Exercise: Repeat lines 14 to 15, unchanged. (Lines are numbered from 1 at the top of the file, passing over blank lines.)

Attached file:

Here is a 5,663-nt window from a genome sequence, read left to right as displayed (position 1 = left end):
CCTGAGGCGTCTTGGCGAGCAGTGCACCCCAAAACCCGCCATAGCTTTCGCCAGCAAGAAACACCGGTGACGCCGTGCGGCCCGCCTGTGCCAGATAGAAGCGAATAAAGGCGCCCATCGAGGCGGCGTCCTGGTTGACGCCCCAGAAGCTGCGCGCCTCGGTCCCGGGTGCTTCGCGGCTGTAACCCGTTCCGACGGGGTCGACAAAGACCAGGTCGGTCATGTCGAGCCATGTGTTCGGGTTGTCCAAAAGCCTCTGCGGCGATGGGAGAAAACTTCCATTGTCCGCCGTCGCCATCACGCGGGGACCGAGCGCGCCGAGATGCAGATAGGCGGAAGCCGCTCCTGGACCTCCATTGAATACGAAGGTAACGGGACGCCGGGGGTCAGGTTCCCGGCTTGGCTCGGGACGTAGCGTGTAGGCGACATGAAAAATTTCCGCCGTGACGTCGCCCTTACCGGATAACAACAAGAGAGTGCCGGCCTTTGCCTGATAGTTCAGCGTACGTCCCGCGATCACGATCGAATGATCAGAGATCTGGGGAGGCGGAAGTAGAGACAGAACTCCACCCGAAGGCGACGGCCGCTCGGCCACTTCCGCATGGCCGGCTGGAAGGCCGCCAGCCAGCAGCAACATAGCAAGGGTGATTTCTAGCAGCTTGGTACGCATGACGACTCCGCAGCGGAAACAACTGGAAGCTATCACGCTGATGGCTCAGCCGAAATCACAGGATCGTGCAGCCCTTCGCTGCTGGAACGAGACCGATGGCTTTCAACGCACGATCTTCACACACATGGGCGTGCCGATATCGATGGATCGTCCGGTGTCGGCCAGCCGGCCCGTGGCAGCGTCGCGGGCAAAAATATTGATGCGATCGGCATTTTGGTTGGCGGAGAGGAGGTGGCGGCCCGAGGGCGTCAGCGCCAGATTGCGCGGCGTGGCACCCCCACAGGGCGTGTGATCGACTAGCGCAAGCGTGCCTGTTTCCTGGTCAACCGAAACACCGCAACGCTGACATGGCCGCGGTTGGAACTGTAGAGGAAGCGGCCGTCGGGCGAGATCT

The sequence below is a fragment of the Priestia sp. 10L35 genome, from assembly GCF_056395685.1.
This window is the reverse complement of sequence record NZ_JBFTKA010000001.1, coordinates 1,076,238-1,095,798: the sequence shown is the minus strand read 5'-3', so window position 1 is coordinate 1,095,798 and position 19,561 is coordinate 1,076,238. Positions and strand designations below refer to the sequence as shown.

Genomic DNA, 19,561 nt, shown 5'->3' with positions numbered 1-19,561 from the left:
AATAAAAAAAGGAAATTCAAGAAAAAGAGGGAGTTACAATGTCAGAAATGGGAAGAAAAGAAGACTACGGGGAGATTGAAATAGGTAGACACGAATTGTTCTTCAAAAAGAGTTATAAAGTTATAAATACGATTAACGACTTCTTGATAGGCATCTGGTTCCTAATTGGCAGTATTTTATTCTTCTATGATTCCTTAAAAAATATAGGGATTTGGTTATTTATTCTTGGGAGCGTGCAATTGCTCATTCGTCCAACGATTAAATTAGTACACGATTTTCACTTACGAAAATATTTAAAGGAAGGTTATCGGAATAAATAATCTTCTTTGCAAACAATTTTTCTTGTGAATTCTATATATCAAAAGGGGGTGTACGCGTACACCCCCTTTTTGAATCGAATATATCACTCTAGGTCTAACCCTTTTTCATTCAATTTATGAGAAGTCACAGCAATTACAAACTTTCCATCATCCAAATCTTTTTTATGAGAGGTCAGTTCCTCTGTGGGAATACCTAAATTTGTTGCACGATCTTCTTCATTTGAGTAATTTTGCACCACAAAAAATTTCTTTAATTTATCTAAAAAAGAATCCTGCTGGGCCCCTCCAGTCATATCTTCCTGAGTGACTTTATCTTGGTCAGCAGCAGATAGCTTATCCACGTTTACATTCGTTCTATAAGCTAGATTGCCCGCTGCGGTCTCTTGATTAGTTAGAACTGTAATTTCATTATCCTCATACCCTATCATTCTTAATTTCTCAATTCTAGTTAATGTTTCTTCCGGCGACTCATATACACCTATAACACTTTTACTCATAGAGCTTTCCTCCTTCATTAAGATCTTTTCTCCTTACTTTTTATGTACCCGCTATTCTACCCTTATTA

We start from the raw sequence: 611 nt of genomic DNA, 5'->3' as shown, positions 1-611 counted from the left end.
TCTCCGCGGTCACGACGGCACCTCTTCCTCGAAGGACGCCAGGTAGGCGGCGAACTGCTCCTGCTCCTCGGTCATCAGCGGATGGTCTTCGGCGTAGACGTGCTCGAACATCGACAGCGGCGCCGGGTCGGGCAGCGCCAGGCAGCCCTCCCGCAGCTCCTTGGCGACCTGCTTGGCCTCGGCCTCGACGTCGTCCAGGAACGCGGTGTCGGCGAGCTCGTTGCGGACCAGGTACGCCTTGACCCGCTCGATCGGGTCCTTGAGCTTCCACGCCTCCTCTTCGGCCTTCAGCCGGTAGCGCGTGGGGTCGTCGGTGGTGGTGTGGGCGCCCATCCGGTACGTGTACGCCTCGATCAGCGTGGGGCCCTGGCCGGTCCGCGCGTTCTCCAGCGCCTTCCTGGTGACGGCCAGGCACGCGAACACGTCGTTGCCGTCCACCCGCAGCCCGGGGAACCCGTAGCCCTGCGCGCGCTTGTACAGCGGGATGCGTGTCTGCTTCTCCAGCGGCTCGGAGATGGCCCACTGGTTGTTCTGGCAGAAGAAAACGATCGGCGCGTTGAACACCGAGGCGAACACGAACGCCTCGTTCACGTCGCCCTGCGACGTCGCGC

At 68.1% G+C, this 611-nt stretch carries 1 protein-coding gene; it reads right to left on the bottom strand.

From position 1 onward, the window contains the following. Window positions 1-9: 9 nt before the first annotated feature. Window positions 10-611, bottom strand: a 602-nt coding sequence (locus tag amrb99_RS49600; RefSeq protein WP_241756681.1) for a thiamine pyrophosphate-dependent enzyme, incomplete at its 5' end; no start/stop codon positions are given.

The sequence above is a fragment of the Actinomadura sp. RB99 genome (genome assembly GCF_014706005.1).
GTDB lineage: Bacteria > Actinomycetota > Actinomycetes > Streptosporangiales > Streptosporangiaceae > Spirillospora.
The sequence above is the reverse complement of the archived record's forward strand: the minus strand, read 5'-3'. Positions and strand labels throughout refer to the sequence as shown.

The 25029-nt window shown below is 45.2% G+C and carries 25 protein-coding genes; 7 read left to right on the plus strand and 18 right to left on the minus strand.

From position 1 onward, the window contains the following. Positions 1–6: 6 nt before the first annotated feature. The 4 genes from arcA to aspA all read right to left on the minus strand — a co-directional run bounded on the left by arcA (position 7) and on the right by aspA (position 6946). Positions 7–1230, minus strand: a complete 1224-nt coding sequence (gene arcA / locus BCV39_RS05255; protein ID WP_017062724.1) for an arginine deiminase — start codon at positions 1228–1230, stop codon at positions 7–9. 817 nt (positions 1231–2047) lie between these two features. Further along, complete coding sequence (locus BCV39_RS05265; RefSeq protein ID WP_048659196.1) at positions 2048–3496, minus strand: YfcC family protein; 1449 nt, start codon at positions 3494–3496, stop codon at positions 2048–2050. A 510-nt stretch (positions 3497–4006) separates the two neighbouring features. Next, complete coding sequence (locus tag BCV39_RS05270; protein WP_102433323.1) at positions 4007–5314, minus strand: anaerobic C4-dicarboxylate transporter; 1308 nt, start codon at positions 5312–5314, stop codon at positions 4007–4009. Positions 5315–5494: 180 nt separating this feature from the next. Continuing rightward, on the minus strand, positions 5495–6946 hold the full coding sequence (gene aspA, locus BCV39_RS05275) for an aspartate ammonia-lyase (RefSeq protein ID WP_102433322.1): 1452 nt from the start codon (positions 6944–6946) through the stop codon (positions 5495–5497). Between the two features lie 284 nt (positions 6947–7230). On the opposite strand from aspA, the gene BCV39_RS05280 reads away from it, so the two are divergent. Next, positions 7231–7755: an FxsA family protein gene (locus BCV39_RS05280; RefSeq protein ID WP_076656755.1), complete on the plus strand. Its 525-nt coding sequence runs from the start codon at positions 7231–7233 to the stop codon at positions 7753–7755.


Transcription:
The 25029-nt window shown below is 45.2% G+C and carries 25 protein-coding genes; 7 read left to right on the plus strand and 18 right to left on the minus strand.

From position 1 onward, the window contains the following. Positions 1–6: 6 nt before the first annotated feature. The 4 genes from arcA to aspA all read right to left on the minus strand — a co-directional run bounded on the left by arcA (position 7) and on the right by aspA (position 6946). Positions 7–1230, minus strand: a complete 1224-nt coding sequence (gene arcA / locus BCV39_RS05255; protein ID WP_017062724.1) for an arginine deiminase — start codon at positions 1228–1230, stop codon at positions 7–9. 817 nt (positions 1231–2047) lie between these two features. Further along, complete coding sequence (locus BCV39_RS05265; RefSeq protein ID WP_048659196.1) at positions 2048–3496, minus strand: YfcC family protein; 1449 nt, start codon at positions 3494–3496, stop codon at positions 2048–2050. A 510-nt stretch (positions 3497–4006) separates the two neighbouring features. Next, complete coding sequence (locus tag BCV39_RS05270; protein WP_102433323.1) at positions 4007–5314, minus strand: anaerobic C4-dicarboxylate transporter; 1308 nt, start codon at positions 5312–5314, stop codon at positions 4007–4009. Positions 5315–5494: 180 nt separating this feature from the next. Continuing rightward, on the minus strand, positions 5495–6946 hold the full coding sequence (gene aspA, locus BCV39_RS05275) for an aspartate ammonia-lyase (RefSeq protein ID WP_102433322.1): 1452 nt from the start codon (positions 6944–6946) through the stop codon (positions 5495–5497). Between the two features lie 284 nt (positions 6947–7230). On the opposite strand from aspA, the gene BCV39_RS05280 reads away from it, so the two are divergent. Next, positions 7231–7755: an FxsA family protein gene (locus BCV39_RS05280; RefSeq protein ID WP_076656755.1), complete on the plus strand. Its 525-nt coding sequence runs from the start codon at positions 7231–7233 to the stop codon at positions 7753–7755.